HR News | Benefits

Beyond Maternity Leave: Rethinking Your Paid Leave Policy

July 25, 2016

We recently told you about what you need to do as soon as one of your employees tells you she is pregnant. Now, we’d like to help you think about what you should consider if you are contemplating offering paid leave benefits.

Recently we have seen a large increase in the number of conversations we are having with our customers about implementing paid maternity leave polices.  Generally speaking, these businesses are calling us for one of two reasons: 

1) An employee just gave them the exciting news that she is pregnant.

2) A highly desirable prospective employee has asked them about their paid leave policy and their response may determine whether or not this candidate joins them or another company with a more competitive offering.

Either way, we see this as great news!  It is wonderful that more and more organizations are considering providing paid maternity leave in order to attract and retain talent.

However, there are important factors you’ll want to consider when creating your paid leave policy that you might not have thought of.

Deciding how much paid leave to give
When drafting your policy, you first want to determine how much leave time is going to be paid. Then, you need to dive deeper.  It is not enough just to have a policy that declares pregnant employees get 10 paid weeks of maternity leave.  For reasons that will be discussed below, you need to establish how much of the paid leave you are offering is for the disability portion of the leave and how much is for the baby bonding portion of the leave.

For example, if you decide to provide 10 paid weeks of maternity leave, perhaps the first six weeks are designated the “pregnancy disability portion” of the leave and the following four weeks are for the “baby bonding portion” of the leave.

Read our previous post on maternity leave for more information on the difference between bonding leave and disability leave.

If you offer short-term disability insurance to your employees, or if your employee works in a state or city that has a disability insurance program or paid parental leave law, you may decide (as a lot of companies do) to supplement what the employee is receiving in short-term disability insurance benefits.  If you decide to do this, be sure to check with your HR team and your disability benefits carrier to find out if doing so would impact the disability benefits the employee receives.

Parental parity
Dads, same sex partners or spouses, and adoptive or foster parents want time off to bond with their new child too!  And these groups have been successful in their assertion that they are being discriminated against when their employers provide paid maternity leave but not paid paternity or parental leave.  Because of this, we encourage you to implement parity standards in your policy.

When you determine how much leave is going to be designated as the “baby bonding portion” of the paid leave for new moms, realize the same amount should be offered to all new parents.  In the example above, if you earmark four weeks for baby bonding, plan on providing that same benefit to all of your employees who become new parents, whether they physically deliver the baby or not. Remember, it’s not just a nice thing to do but could have legal implications if you do not.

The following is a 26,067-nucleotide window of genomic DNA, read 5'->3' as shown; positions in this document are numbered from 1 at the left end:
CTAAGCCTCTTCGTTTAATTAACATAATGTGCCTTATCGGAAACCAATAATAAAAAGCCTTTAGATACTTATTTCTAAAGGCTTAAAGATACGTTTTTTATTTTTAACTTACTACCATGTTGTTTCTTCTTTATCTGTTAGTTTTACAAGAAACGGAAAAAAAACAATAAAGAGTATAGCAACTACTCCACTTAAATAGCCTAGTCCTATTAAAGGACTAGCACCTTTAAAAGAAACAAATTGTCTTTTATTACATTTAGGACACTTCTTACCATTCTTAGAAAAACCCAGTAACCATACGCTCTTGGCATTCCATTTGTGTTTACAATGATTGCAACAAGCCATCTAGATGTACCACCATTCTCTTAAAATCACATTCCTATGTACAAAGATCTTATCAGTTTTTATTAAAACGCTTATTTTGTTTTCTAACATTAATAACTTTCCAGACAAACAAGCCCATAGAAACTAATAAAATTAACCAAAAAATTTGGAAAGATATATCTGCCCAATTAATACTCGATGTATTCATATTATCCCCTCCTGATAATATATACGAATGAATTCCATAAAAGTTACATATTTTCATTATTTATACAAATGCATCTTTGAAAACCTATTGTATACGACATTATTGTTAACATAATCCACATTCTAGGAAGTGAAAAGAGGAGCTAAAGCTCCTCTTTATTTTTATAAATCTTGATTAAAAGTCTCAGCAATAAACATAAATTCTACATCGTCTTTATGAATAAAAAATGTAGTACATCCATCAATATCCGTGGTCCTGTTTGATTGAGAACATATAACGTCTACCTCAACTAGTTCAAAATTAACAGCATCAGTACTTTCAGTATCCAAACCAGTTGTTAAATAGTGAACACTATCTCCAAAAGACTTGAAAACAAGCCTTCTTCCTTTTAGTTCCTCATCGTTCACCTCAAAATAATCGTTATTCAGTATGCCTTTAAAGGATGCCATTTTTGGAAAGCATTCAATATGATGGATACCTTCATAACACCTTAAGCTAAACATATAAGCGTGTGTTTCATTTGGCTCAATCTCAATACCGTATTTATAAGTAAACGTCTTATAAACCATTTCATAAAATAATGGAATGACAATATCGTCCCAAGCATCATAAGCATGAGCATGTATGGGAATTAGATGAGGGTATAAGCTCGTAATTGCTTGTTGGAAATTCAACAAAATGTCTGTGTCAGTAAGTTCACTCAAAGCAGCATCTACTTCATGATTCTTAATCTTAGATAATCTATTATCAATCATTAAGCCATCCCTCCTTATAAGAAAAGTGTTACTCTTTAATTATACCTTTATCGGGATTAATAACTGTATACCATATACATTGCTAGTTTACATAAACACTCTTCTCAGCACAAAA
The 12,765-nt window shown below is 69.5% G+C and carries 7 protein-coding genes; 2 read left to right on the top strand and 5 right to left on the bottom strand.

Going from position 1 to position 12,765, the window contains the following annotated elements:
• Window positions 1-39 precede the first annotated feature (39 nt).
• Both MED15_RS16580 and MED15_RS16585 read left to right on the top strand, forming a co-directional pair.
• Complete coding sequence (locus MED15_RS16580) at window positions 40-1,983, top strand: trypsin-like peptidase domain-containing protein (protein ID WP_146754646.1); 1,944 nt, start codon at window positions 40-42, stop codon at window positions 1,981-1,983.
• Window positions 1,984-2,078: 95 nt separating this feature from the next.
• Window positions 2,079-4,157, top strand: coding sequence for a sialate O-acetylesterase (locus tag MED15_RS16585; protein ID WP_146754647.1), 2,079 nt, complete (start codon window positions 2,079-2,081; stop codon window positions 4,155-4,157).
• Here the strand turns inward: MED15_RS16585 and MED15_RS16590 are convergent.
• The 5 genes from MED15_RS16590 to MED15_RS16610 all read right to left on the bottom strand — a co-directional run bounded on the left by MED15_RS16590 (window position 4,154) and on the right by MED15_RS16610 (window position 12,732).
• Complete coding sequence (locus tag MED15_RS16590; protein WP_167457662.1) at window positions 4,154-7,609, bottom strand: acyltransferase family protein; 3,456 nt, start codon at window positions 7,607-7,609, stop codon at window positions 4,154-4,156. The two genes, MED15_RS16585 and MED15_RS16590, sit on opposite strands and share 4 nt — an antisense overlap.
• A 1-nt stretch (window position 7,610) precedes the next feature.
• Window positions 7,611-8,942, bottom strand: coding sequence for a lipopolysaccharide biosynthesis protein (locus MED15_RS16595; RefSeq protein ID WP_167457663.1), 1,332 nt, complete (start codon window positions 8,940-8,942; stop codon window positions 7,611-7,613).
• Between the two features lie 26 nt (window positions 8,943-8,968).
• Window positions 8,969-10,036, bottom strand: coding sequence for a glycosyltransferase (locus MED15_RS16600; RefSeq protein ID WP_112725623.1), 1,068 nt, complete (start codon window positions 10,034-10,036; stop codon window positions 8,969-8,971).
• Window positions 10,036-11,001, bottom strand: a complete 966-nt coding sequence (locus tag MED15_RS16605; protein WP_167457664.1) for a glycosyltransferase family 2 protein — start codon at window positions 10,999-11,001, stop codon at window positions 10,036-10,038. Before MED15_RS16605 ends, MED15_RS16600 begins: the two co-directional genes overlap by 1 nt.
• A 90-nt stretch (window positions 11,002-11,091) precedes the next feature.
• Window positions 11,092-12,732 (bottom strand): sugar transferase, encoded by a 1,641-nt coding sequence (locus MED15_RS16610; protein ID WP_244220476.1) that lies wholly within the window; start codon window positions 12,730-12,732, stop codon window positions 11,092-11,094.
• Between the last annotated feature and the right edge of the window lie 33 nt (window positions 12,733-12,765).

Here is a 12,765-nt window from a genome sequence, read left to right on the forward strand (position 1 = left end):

Disability parity
No one chooses to suffer from cancer, heart attack, stroke or mental illness.  They also don’t choose to be hit by a bus or severely injured in a car accident.  However, most new parents do decide to get pregnant.  Why then are companies planning for and providing paid leave to employees who experience happy (and planned) events, when they do not also provide paid leave to employees who experience (if you’ll excuse the language) crappy events?  These unfortunate life events can also be life changing and have serious financial impact on employees. By and large, they are not considered by employers in formulating paid leave programs.

We would suggest altering your perspective. 

Once you determine the amount of time designated for the paid disability portion of the leave under your paid maternity leave policy, also consider providing the same amount of paid leave to employees who experience any serious medical condition that requires they take a leave of absence. In the example above, if you provide six weeks of paid pregnancy disability leave to new mothers, consider providing six weeks of paid disability leave for any employee with a serious medical condition requiring a medical leave of absence. Show all of your employees, regardless of the disability they experience, that they are valued and supported by the organization.

The recommendations above will help ensure that you are not only offering a great benefit to employees but also one that is fair and non-discriminatory!  As an added bonus, a policy like we have described here will prove enormously helpful in the constant battle to recruit and retain top talent.  We call that a win-win!

This communication is for informational purposes only; it is not legal, tax or accounting advice; and is not an offer to sell, buy or procure insurance.

This post may contain hyperlinks to websites operated by parties other than TriNet. Such hyperlinks are provided for reference only. TriNet does not control such web sites and is not responsible for their content. Inclusion of such hyperlinks on TriNet.com does not necessarily imply any endorsement of the material on such websites or association with their operators.

By HR Twins

The HR Twins are Julie Dennler and Christine Cole, both senior human capital consultants at TriNet.

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